Then after either method above, swipe from top of screen down to bring up Notification window. Switch over to System Settings. Then change Media Channel from Speaker to Handset. Now I can carry on a private Skype conversation from the handset.

I haven’t tried pairing a BT headset to see if dialtone is also inserted. I get the design decision here though. You want the IP phone, which is primarily a corporate desktop phone, to default to getting dialtone as soon as you pickup the handset. You could be in an Android app such as Google Voice, Angry Birds, or whatever, but as soon as you pick up handset, it gives you immediate dialtone to make a call, or in the case of an inbound call it instantly connects you to the caller. However, I’m wondering if it's possible for the screen to display something like “Mute dialtone” so 3rd party apps such as Skype and others can be played over the handset speaker.

Besides Skype, the GXP2200 works with Google Voice, Microsoft Lync Client, YouTube, Facebook, Twitter, Pandora, and more. They also have an advanced SDK toolkit for custom business application development and deployment control. One other nifty Android app worth mentioning is Blacklist, which comes preloaded. I added my cell phone number as a test, dialed the phone and the call was immediately kicked back to the auto-attendant. Bye bye telemarketers and recruiters! It's this sort of feature that shows the power of Android and its utility in the desktop IP phone space. One other feature of note is you can record calls (SD card required).

USB Camera Support
The USB port does support some USB cameras. I randomly tried 3 webcams I had lying around. The first Logitech failed, the Tandberg PrecisionHD failed, and finally the Logitech BCC950 successfully worked with the Camera app I downloaded from the GS Market. Curious if the USB camera would work with Skype as well, I tried it and alas it didn't work.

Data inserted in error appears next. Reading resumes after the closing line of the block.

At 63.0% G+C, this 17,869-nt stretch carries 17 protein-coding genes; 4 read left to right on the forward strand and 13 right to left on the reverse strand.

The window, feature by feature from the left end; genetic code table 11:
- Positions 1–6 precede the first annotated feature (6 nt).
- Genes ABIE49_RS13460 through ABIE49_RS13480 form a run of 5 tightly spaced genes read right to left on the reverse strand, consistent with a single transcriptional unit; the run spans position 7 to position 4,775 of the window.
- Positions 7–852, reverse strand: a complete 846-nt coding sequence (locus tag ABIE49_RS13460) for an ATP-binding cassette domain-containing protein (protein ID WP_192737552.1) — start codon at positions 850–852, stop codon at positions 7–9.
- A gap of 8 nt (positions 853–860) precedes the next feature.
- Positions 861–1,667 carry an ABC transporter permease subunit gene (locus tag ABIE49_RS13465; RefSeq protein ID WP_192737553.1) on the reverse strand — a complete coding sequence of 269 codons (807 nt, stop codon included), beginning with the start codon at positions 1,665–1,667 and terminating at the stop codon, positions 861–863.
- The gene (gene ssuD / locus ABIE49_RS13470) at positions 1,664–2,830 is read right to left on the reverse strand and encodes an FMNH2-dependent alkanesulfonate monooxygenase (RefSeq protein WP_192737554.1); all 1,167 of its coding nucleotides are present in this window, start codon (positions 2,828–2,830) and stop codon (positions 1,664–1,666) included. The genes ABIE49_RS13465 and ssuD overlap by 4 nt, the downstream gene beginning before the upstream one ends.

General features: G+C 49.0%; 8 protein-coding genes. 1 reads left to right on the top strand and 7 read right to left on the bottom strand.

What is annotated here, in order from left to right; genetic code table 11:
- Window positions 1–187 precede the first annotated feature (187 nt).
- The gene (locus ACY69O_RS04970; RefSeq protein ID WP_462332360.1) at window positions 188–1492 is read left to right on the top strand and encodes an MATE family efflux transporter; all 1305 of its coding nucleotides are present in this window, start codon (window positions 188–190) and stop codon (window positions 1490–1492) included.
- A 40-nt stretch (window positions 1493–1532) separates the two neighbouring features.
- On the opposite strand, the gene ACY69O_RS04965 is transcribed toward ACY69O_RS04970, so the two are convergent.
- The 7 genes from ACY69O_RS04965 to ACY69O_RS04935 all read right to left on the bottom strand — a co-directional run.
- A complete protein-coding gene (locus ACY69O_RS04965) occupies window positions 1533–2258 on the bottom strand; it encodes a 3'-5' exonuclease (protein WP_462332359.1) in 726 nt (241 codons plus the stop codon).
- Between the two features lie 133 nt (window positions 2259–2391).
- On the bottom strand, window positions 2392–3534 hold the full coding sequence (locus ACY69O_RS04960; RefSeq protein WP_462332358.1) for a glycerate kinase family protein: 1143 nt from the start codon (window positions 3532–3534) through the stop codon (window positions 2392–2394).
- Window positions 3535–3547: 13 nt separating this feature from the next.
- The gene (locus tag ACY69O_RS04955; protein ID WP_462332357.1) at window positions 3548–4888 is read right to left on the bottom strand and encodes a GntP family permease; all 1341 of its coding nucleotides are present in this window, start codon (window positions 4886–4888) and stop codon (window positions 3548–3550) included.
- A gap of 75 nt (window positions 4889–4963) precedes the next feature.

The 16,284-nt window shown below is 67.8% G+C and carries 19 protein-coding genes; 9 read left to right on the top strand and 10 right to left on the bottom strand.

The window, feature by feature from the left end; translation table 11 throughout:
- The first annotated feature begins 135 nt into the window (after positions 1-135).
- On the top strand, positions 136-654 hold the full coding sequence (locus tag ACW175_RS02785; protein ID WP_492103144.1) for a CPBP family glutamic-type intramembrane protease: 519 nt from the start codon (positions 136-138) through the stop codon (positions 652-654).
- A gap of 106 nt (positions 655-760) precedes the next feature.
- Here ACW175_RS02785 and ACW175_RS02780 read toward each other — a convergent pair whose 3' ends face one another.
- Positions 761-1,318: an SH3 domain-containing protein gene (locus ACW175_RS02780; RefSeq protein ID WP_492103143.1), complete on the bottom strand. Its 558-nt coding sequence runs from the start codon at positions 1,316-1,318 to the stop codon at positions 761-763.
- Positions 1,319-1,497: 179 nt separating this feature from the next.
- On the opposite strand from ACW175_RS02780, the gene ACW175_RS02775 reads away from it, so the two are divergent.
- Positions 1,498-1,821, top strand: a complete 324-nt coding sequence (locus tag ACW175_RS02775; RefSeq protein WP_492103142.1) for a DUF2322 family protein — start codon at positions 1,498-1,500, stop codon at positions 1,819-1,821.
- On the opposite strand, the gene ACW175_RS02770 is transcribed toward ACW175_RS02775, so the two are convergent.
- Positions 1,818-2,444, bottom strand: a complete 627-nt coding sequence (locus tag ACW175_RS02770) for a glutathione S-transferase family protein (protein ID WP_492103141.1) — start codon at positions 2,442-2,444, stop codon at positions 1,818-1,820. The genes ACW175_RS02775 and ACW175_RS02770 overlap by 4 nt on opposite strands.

LDAP Phone Book Support
The Grandstream GXP2200 supports LDAP phone books. I configured it to connect with our Active Directory server as follows:

Next, I opened the LDAP Book app on the phone. I was able to search by phone number or by the cn=common name=full name of people stored in the LDAP / Active Directory server. The documentation was a bit lacking on how to configure the LDAP settings, so took a bit of troubleshooting to get it so I can search by name or the beginning part of a phone number.

Here's an explanation of two of the important fields to help out anyone who buys this phone:

LDAP Name Filter field: (&(telephoneNumber=*)(cn=%))
The result of your search will be ALL LDAP records which have the "telephoneNumber" field set and the ("cn" = common name) field containing your search criteria.

LDAP Number Filter field: (|(telephoneNumber=%)(Mobile=%)(ipPhone=%)),
The result of your search will be ALL LDAP records which have the "telephoneNumber" OR "Mobile" OR "ipPhone" field containing your search criteria.

On an inbound call from my cell phone, the phone displayed my cell number in two locations on the display and almost instantly (after doing LDAP lookup) it swapped one of the phone numbers to my full name. Subsequent calls seemed to cache the LDAP lookups since it displayed my name without swapping out the phone number. Nice.

As for outbound LDAP dialing, alas it suffers from the same parentheses / dash issue as the Contacts app. If your LDAP server has phone numbers with dashes or parentheses the dialing won't work. Only solution is to strip them out from the LDAP/AD server or wait until Grandstream issues a fix.

Grandstream GXP2200 Features & Specifications
  • Supports Android Operating System 2.3 & vast number of 3rd party Android applications
  • 480x272 pixel capacitive touch screen TFT LCD
  • Exchange and Google Account sync
  • Built-in Blacklist app
  • Call Recording (SD card required)
  • LAN Port - 10/100/100/1000 Mbps port with integrated PoE
  • PC Port - 10/100/100 Mbps port
  • Layer 2 (802.1Q, 802.1p) and Layer 3 (ToS, DiffServ, MPLS) QoS
  • HD handset and speakerphone with support for wideband audio
  • Support for G.711u/a, G.722 (wide-band), G.729A/B in-band and out-of-band DTMF (in audio, RFC2833, SIP INFO)
  • H.264 BP/MP/HP, H.263/H.263+, MPEG4, up to 1080p resolution
  • Media Player
  • Music Player
  • Telephony Features
    • Hold, transfer (unconditional/noanswer/busy), forward, call park/pickup
    • shared call appearances (SCA)/bridged line appearances (BLA)
    • virtual BLF/speed dial extensions
    • downloadable phone book (XML, LDAP, up to 1000
    • call waiting
    • call log (up to 500 records)
    • boss-secretary virtual button
    • hot desking
    • personalized music ringtones
  • Auxillary Ports
    • RJ9 headset jack (allowing EHS with Plantronics headsets), USB, SD, extension module port
  • Unit dimension: 188mm (W) x 210mm (H) x 85mm (D) (handset onhook)
  • Unit weight: 0.86kg


The Grandstream GXP2200 ($189 on Amazon) is an impressive desktop IP phone due to its core Android operating system that brings powerful features to the table along with Grandstream's core IP telephony features such as HD audio and 5-way conferencing. There is a lot you can do with this phone and I barely scratched the surface of what it can do in this review. Check out the video demonstration where I highlight some of the GXP2200's features, including a Skype call, Voice Dialer, browsing, and more: